Intern is a bi-annual independent print publication concerned with creative careers.
After doing a couple of internships with magazines, two things became really apparent to me. Firstly, there were a lot more people working in these positions than I could ever have imagined. Secondly, despite the problematic nature of many of the ‘arrangements’, there wasn’t an accessible forum for people to discuss them. I was looking to start my own career in independent publishing and as no-one would pay me, I wanted to create something that could exist for and by this underclass of workers. Something that would pay them all for their contributions. If you pay people in the publishing world, despite being a small-fry, you can challenge the standpoint of those who say they can’t pay and who offer the fraudulent alternative of ‘exposure’ instead.
Intern is based on the belief that young people are the future. We empower them, invest in them and trust their innovative nature. That process culminates in publishing a variety of content for and by the creative youth.
Intern exists to prove that these young people’s work has value. If we only operated digitally, that sentiment is a little empty as there are plenty of means of self-publishing online already. By committing their work to print, it affirms our beliefs. Print publishing is final, you can’t go back and edit, you have to bring your A-game. Our contributors respond to that situation and I’m at my proudest when they produce something that they feel is up there with the best work they’ve made to date.
Print isn’t dead, it’s just being used by a different generation, for whom it plays a slightly different role in everyday life. We consume our news online, whereas print has become less disposable. In the case of independent magazines and coffee table books, print is now something we buy as a means of articulating our interests and identities.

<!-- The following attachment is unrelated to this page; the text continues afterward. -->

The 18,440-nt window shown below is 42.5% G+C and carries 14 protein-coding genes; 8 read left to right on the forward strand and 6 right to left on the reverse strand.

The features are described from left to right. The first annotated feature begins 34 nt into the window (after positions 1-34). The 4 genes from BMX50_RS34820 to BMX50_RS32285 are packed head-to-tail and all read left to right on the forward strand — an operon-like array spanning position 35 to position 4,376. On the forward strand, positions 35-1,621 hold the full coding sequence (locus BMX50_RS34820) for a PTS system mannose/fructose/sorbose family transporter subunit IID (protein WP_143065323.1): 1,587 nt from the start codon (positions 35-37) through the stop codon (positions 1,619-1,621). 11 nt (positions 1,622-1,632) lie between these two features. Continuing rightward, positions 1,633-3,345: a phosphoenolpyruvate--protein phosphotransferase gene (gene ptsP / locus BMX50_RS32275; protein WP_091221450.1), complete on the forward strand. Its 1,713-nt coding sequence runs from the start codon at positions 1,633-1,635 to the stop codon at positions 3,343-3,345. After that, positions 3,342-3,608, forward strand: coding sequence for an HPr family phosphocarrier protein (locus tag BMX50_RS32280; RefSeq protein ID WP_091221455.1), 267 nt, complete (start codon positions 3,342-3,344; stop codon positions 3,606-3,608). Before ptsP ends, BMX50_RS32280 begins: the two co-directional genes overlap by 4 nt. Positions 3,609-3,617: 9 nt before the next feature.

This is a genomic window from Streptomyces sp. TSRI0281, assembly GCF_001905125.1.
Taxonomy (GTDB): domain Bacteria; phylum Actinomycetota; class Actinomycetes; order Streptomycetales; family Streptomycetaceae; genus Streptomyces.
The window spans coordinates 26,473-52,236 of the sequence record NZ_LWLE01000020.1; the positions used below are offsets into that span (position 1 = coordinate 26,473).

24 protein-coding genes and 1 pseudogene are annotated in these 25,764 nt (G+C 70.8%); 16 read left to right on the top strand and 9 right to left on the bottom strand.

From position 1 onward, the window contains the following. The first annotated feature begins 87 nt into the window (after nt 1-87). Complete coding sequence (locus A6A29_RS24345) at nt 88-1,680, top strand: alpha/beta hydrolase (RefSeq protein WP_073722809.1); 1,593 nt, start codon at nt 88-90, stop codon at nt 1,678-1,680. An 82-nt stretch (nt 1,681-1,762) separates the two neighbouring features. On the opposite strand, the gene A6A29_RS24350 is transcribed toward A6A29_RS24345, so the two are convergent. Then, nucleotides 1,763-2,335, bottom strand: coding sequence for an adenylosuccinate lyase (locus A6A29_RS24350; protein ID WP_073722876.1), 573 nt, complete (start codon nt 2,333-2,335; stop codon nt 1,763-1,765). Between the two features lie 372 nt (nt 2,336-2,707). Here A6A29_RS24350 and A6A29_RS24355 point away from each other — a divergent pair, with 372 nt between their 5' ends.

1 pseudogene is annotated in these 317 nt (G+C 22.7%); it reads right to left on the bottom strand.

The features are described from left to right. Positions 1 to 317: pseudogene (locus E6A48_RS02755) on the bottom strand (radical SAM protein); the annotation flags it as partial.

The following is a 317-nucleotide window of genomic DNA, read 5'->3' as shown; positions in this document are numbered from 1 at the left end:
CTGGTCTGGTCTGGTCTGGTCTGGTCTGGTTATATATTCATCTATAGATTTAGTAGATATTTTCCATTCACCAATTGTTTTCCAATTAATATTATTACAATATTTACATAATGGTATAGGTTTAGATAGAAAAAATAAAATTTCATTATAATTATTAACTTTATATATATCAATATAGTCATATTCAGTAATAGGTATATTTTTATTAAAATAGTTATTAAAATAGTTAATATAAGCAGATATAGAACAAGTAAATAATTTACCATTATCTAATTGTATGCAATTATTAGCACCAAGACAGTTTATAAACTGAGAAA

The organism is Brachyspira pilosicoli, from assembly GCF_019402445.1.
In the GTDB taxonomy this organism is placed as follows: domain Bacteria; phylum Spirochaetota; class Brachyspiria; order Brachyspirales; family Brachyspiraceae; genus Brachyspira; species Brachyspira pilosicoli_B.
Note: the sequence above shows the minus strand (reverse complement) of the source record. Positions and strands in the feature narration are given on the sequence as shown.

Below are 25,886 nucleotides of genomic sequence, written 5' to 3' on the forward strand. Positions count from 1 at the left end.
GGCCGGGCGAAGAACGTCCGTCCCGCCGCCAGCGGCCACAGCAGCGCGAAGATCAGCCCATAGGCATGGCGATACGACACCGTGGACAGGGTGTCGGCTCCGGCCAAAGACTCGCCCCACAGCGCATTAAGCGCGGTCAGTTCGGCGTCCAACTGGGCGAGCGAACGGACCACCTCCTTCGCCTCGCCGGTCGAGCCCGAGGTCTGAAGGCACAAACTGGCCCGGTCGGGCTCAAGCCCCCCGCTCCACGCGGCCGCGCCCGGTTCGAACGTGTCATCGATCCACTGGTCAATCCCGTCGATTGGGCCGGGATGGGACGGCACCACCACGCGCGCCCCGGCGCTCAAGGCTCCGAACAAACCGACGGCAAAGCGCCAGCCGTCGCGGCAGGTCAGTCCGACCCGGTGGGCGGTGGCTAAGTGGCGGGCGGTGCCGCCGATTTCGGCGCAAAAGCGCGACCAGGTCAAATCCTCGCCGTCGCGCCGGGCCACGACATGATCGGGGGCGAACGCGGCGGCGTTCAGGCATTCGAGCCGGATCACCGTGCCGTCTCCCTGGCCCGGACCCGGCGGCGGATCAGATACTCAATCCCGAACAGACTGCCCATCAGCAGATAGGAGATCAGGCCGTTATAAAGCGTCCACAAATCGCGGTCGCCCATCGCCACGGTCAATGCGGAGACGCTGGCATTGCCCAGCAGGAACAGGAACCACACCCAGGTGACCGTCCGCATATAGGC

When we gear up to producing an issue of the magazine, we commission around forty new young creatives in order to ensure that each issue delivers a totally new set of stories and perspectives. Day-to-day, I’m the only full time person at the moment, however I’m most regularly assisted by our Features Editor Andy and Photo Editor Hollie.
In terms of visuals, I’d been working alongside Chris Vickers and Craig Scott during my second internship, which was with Boat Magazine. As I set out to start Intern, they were establishing their design studio, She Was Only. Chris was amongst the first people I pitched the idea to and once he confirmed that they were open to working on the project, I knew I had to get things up and running. They have been, and remain, a huge part of the operation.
The Business Model
To raise initial capital we ran a successful Kickstarter campaign. While that’s become tremendously cliche now, particularly with independent magazines, back in May 2013, it was a lot less common and that definitely worked to our advantage. The magazine’s business model is advertising, although we use the term ‘sponsorship’ due to the way we design the placements in the mag and the tone we present them with.